An accidental blog

"If God is sovereign, then his lordship must extend over all of life, and it cannot be restricted to the walls of the church or within the Christian orbit." Abraham Kuyper Common Grace 1.1.

Sunday, 14 September 2014

The drama of Scripture II: The fall

Here are the slides and notes from my talk on Sunday. It was the second in a series based on the excellent book by Goheen and Bartholomew.

It’s been said that the history of the world can be told with three apples:
The apple Adam ate, the apple that fell on Newton’s head and the Apple Steve Jobs gave us. Of course, that’s not quite true as nothing in the biblical text suggests that it was an apple Adam ate! The apple is a good image for what happened.

…And then there was sin.

One thing is certain sin has tarnished, disrupted and distorted God's good creation.

Because of the "apple" humanity, God and the world are estranged (Gen 3:17; 9:2). This decisive biblical event is well described by Walther Eichrodt:

This event has the character of a "Fall", that of a falling out of line of the development willed by God.

The fall is a falling out of line of the development willed by God. It’s not the way it’s supposed to be. As Romans 8 has it the creation is now groaning. God’s intention in creation was for humans to fill and subdue the earth, to till and to keep it: in other words to build civilisation. When we think of creation we think of solar systems, sun, sea, sky, sharks, starfish and spiders. But creation is more than that; within the creation order there is culture and civilisation. Humans were to develop and help the whole of creation to flourish. This unfolding of creation was to result in institution such as government, education, farming, art and music, business, science and technology.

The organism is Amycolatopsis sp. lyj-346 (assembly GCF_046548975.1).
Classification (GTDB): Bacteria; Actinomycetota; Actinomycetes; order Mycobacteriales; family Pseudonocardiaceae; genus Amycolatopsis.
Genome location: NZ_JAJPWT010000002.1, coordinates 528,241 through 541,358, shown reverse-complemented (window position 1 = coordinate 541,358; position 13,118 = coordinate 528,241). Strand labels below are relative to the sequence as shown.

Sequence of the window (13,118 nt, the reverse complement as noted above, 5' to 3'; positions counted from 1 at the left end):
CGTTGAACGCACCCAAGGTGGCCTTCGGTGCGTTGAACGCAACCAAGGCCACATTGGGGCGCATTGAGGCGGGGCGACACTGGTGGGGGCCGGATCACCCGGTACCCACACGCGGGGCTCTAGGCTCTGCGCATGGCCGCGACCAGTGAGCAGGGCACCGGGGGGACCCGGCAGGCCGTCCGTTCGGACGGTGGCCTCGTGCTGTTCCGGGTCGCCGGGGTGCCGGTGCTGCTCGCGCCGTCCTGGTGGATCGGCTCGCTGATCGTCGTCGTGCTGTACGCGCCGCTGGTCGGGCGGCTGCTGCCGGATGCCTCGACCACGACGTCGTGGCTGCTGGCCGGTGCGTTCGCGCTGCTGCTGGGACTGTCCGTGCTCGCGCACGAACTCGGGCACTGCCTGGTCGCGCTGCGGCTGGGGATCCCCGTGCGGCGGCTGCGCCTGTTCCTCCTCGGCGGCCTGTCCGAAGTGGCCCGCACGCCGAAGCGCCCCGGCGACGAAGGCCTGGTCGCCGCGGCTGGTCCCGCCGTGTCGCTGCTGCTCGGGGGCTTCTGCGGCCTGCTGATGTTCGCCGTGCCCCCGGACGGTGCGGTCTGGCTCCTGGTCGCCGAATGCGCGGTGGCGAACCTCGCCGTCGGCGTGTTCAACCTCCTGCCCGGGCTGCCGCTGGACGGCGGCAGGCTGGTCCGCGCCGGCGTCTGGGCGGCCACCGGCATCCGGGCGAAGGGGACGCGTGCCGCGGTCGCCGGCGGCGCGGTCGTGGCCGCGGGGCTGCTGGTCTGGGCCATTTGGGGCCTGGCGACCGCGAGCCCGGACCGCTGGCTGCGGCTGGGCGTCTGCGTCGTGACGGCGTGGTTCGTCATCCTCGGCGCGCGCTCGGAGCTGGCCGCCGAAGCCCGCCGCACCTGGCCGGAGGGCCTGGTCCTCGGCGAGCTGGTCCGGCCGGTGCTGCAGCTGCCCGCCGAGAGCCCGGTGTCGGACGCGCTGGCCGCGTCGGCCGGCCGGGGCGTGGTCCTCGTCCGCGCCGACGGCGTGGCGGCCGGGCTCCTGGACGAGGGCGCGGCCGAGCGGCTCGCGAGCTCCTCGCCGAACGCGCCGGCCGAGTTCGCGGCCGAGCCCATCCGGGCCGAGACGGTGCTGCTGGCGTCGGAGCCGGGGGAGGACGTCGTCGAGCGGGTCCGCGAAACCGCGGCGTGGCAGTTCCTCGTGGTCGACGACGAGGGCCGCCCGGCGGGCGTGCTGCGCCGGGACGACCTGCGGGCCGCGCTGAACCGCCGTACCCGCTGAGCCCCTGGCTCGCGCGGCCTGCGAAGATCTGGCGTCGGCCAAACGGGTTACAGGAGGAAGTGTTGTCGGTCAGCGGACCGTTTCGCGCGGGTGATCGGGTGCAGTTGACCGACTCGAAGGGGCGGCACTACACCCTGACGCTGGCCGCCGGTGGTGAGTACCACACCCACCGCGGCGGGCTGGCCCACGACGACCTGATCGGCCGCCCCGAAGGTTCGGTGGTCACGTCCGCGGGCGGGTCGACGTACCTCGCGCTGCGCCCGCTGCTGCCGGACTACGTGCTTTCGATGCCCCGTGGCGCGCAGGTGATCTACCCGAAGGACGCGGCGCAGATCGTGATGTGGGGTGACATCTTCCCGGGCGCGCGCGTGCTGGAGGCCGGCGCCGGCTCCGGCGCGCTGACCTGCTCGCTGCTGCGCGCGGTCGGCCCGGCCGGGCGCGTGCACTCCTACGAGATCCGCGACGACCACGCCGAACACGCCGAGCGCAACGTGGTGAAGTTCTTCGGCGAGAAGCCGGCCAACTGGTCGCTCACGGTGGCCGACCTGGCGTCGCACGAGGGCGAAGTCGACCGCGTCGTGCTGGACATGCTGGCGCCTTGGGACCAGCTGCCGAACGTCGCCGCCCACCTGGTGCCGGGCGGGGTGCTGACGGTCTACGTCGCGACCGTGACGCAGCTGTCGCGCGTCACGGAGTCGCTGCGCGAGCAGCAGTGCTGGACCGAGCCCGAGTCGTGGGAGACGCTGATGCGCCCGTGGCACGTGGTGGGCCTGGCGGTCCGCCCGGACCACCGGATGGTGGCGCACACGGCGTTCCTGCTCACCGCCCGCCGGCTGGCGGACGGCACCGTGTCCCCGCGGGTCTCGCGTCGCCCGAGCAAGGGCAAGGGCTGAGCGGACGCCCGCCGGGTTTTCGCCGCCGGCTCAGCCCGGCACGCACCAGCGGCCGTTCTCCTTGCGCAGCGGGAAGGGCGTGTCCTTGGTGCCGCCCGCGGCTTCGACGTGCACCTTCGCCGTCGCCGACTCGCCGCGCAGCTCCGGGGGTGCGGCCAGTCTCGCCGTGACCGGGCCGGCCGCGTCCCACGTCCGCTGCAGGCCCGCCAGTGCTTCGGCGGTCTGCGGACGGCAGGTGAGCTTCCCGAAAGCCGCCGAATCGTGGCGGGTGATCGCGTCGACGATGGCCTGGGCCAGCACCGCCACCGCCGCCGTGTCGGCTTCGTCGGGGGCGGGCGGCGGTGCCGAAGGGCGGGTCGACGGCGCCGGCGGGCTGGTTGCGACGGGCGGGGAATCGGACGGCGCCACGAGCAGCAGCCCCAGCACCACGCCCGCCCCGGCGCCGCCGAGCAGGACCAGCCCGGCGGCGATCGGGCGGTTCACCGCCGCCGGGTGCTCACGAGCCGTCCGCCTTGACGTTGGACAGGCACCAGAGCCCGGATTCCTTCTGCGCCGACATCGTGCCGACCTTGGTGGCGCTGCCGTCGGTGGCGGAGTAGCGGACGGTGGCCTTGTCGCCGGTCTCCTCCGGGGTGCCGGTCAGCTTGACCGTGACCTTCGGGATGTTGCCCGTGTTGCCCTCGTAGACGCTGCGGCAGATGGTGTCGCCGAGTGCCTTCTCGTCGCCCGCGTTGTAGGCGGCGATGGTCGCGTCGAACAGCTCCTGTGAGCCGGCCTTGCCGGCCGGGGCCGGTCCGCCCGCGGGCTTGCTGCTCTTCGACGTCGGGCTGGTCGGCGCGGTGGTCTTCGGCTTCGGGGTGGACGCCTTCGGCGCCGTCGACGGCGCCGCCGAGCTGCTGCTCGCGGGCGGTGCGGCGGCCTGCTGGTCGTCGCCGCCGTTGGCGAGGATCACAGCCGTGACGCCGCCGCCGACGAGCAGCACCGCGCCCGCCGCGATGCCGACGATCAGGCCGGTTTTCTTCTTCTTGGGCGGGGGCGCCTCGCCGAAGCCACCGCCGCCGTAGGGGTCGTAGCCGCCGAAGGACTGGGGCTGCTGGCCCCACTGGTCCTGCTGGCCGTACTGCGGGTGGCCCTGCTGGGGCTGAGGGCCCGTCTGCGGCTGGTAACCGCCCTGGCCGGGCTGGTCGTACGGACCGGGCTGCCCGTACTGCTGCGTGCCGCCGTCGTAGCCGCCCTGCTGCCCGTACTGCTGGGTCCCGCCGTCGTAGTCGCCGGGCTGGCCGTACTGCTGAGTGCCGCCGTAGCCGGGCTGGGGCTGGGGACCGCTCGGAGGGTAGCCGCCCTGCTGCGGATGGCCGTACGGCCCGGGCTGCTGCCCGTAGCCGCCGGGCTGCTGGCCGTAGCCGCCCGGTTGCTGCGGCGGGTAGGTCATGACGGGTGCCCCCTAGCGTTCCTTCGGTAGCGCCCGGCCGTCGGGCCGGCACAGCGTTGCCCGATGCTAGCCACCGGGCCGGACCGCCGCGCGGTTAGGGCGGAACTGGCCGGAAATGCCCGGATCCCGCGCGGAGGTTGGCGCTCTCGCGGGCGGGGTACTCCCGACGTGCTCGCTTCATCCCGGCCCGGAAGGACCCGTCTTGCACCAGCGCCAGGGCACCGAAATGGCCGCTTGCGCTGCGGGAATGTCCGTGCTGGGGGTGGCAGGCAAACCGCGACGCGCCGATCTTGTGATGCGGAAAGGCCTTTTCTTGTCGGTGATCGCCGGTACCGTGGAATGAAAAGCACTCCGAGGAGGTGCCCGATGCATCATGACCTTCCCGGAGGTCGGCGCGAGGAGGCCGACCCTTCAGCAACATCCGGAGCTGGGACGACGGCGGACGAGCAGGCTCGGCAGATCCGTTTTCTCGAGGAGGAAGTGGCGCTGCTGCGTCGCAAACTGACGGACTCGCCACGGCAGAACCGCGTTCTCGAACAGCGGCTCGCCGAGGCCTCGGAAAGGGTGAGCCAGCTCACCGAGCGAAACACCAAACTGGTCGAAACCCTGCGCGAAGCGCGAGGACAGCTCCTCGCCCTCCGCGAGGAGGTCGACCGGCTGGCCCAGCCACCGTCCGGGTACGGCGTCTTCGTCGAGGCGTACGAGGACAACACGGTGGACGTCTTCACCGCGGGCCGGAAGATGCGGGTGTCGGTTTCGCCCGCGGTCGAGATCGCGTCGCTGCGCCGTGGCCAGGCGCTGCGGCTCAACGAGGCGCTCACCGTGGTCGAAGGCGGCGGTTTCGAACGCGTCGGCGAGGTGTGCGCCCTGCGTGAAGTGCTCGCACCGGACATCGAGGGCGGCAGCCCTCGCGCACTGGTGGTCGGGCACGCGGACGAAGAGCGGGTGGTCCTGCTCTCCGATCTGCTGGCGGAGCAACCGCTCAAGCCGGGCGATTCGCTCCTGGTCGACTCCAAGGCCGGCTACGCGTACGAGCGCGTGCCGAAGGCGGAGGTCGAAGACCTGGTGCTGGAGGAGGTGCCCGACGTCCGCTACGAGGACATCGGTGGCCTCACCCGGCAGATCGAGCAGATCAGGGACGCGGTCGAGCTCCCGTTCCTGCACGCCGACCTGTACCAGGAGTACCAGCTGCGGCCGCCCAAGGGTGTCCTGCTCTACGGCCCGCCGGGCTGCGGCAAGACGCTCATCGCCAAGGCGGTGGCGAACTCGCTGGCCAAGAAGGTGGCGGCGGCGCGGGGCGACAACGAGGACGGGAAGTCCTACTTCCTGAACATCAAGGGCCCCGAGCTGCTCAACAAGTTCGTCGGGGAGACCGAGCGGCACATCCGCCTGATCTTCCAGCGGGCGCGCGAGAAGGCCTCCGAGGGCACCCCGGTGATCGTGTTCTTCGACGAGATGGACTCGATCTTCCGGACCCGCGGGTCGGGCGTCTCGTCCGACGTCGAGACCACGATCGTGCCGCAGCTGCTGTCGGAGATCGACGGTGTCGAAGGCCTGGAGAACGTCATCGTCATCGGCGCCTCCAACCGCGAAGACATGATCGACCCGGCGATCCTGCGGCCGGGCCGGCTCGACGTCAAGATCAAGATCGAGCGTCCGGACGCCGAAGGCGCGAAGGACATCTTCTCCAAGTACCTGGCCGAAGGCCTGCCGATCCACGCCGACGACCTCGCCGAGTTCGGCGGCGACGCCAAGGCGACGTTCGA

However, Adam and Eve disobeyed God. They didn’t want to do things God’s way, they wanted to be their own bosses. That is the essence of sin – it wasn’t just what they did it was about the heart, an act of the will, an act of defiance. In essence it’s: We don’t want to be ruled by God we want to rule ourselves.

It might seem odd to suggest that science, technology, government, work and so on were part of creation. But look at the activities that Adam was doing before the fall.

Genesis 2: 19
God bought the animals to Adam – and Adam had to name them. He would have to distinguish between each animal, numbering them – the start of mathematics, he had to name them, observation and classification, the start of science.  We could go on.

Genesis 2: 5
There was no man to work the ground – so humans were created. We were created to work! We don’t work to get money, we work as part of our God-given creational task.

So what went wrong? There was a falling out of line of the development willed by God. It’s not the way it’s supposed to be!

God placed humans in a garden. The Bible ends in a city, the new Jerusalem. That involves development and the production of culture and civilisation. But then came the fall – a falling out of line. That, fortunately, is not the end of the story. God is in the business of redemption.

Structure and direction